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Coronavirus: How to work from home alongside your partner — and get along

Lydia Smith
Writer, Yahoo Finance UK
Be understanding to each other. (Getty Images)

As coronavirus continues to spread around the world, many office employees are being told to work from home - meaning couples are now sharing the same workspace for the first time. 

Under normal circumstances, lots of people wish they could spend more quality time with their partners. But with the general public under quarantine and tensions high amid the Covid-19 pandemic, it’s easy for tempers to fly when spending 24/7 with a loved one. Suddenly, you are eating together, socialising together and now you are working together. 

Working remotely can be a challenge for many reasons - and it isn’t always the domestic bliss you might have imagined it to be. When one person is trying to join a conference call and the other is blasting out music, arguments can arise. So how can you share an office space peacefully while in the confines of your own home? 

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“We all have our own routines, habits and needs. Being together in a confined space magnifies these differences,” says Karin Peeters, a coach & psychotherapist at Vitalis Coaching

“One of us might be more tidy than the other, or spends more time buying and preparing food. Some need more space for themselves, while others feel isolated and want to talk more than usual.” 

Be considerate 

Many of us are guilty of being passive aggressive instead of just being honest when things are annoying us. If you’re struggling to concentrate on work and answer emails because your partner is watching something aloud on their laptop, ask them to put headphones in. 

Likewise, try to think about your actions when they are trying to work. If they are focusing on something, make sure you’re being quiet and considerate instead of turning the volume up on Netflix. 

It’s important to set boundaries too. If you have to concentrate on urgent work, make sure your partner knows so they can give you space without interrupting you. Respecting each other’s privacy is going to help reduce arguments and help keep you both happy and productive. 

Make sure you have some alone time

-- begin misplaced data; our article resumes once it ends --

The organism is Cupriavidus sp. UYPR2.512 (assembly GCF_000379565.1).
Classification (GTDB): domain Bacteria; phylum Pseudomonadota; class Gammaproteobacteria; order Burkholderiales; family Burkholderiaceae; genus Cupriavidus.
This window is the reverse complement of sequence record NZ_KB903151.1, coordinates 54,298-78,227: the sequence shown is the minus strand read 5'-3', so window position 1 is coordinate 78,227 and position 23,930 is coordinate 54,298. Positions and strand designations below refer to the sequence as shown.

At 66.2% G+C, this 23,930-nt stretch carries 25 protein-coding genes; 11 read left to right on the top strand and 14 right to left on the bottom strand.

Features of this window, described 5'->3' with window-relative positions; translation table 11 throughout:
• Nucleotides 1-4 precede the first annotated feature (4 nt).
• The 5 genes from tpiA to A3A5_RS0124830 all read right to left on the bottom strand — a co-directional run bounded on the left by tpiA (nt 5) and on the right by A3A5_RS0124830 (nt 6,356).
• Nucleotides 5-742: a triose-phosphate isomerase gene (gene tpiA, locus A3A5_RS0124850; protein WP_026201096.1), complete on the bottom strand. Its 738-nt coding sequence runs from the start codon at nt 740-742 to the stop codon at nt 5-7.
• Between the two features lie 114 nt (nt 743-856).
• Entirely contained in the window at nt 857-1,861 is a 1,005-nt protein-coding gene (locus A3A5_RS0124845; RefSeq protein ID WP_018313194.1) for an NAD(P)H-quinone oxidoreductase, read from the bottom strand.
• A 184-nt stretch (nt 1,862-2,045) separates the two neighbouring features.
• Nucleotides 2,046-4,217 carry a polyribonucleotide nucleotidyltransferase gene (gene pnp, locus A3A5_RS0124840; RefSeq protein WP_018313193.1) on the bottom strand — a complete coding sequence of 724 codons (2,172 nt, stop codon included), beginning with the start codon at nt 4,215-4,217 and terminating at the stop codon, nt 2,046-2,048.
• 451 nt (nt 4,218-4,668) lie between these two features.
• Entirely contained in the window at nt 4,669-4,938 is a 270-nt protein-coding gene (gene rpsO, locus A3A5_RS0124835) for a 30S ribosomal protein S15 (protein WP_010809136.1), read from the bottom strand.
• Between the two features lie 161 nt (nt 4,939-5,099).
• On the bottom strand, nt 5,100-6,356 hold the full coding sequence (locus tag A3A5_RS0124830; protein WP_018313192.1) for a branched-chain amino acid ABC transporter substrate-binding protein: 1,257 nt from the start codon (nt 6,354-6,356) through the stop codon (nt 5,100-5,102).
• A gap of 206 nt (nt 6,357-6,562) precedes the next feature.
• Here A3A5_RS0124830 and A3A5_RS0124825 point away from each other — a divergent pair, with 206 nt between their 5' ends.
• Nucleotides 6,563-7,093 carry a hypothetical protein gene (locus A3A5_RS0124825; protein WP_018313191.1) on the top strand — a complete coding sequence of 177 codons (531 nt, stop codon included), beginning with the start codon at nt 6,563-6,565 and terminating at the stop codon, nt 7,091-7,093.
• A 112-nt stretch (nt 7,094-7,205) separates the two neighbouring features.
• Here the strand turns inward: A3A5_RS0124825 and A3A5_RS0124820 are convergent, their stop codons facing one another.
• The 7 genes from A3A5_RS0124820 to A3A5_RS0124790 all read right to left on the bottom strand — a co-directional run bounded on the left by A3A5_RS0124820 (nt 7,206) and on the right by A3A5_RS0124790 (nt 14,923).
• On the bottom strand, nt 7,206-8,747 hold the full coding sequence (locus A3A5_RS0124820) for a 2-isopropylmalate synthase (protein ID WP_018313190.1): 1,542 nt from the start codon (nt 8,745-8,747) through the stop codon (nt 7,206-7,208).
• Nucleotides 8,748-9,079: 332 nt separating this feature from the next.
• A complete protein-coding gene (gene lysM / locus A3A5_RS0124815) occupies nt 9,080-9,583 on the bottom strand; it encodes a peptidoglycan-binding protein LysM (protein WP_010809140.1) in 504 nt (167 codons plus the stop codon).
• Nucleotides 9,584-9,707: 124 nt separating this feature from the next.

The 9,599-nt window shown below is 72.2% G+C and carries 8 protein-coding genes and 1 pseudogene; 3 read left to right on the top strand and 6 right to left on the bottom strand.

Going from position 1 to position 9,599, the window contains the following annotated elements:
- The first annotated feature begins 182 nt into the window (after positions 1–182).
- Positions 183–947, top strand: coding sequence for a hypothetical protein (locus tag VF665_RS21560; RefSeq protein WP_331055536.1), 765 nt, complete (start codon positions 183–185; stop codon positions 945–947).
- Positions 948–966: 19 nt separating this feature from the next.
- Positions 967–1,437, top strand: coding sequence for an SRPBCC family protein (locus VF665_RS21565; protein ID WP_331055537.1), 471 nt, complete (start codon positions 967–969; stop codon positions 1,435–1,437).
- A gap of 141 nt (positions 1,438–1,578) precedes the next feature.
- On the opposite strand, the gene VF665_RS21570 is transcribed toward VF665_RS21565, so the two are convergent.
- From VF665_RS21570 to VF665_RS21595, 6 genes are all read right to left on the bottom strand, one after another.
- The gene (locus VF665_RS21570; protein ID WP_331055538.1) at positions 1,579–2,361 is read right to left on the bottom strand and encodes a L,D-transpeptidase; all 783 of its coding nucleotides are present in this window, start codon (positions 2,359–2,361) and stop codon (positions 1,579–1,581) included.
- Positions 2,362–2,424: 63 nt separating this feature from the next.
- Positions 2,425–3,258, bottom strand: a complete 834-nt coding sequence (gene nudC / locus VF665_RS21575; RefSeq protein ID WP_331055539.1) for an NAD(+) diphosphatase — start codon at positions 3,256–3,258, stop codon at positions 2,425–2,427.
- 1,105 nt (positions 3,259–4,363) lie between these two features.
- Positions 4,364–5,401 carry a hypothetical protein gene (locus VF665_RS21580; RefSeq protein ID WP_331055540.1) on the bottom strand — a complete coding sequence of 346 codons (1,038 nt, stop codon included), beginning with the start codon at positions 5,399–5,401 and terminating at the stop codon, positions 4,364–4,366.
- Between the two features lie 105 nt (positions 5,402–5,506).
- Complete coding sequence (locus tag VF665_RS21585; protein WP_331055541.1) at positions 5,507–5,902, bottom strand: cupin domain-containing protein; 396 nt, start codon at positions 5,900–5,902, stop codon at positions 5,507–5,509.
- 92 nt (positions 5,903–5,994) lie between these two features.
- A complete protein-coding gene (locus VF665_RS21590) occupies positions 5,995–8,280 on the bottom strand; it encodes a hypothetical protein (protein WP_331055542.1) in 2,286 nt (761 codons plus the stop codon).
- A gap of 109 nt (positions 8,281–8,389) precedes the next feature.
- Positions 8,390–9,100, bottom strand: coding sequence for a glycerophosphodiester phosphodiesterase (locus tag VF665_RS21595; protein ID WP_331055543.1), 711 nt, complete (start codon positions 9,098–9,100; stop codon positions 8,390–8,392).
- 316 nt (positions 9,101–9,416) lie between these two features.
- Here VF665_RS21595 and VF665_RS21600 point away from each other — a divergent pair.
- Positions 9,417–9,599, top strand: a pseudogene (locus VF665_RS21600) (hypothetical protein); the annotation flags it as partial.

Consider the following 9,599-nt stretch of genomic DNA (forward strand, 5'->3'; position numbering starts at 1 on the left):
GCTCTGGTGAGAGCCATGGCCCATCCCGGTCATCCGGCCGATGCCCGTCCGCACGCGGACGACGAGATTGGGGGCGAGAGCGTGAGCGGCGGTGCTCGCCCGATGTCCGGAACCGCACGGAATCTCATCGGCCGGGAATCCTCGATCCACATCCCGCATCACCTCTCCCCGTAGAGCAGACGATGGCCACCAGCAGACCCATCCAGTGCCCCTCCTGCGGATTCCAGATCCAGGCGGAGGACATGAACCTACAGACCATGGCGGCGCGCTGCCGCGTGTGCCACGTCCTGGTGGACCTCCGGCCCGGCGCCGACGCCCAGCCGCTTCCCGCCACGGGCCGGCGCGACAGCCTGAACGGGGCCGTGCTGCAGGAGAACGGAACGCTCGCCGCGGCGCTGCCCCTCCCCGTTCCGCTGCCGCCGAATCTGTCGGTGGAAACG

Spending 100% of your time with any one person can be a challenge sometimes, even if you’ve been together a long time. It’s totally normal to crave some solitude during the day and it’s important to carve out some alone time during the day. 

If you have the space in your home, it can help to work separately - even if one person works in the bedroom while the other makes use of the living room. Take turns in swapping working areas to keep things fair.

If you don’t have the space, there are still things you can do to create the illusion of space when working in one room together, such as putting up temporary room dividers. 

Talk to each other 

“When we start to feel resentful or irritable, it's important to talk about our needs and wishes,” Peeters says, adding we should also check in with each other regularly. 

“When we listen to the other without experiencing it as a personal attack, we can find a middle ground that suits both partners,” she says. “For example we can agree to not talk about covid19 in the bedroom, schedule lunch together, exercise when your partner has a confidential meeting.” 

Do something to signal the end of the working day 

It’s hard to switch off when you are both working from home, but doing something to signal that it is the end of the working day can help. Whether it’s a glass of wine together or a walk - if you can get out of the house - gives you both something to look forward to. 

Creating a schedule you can both stick to is a good idea as you can designate a time to stop working. 

Careers Clinic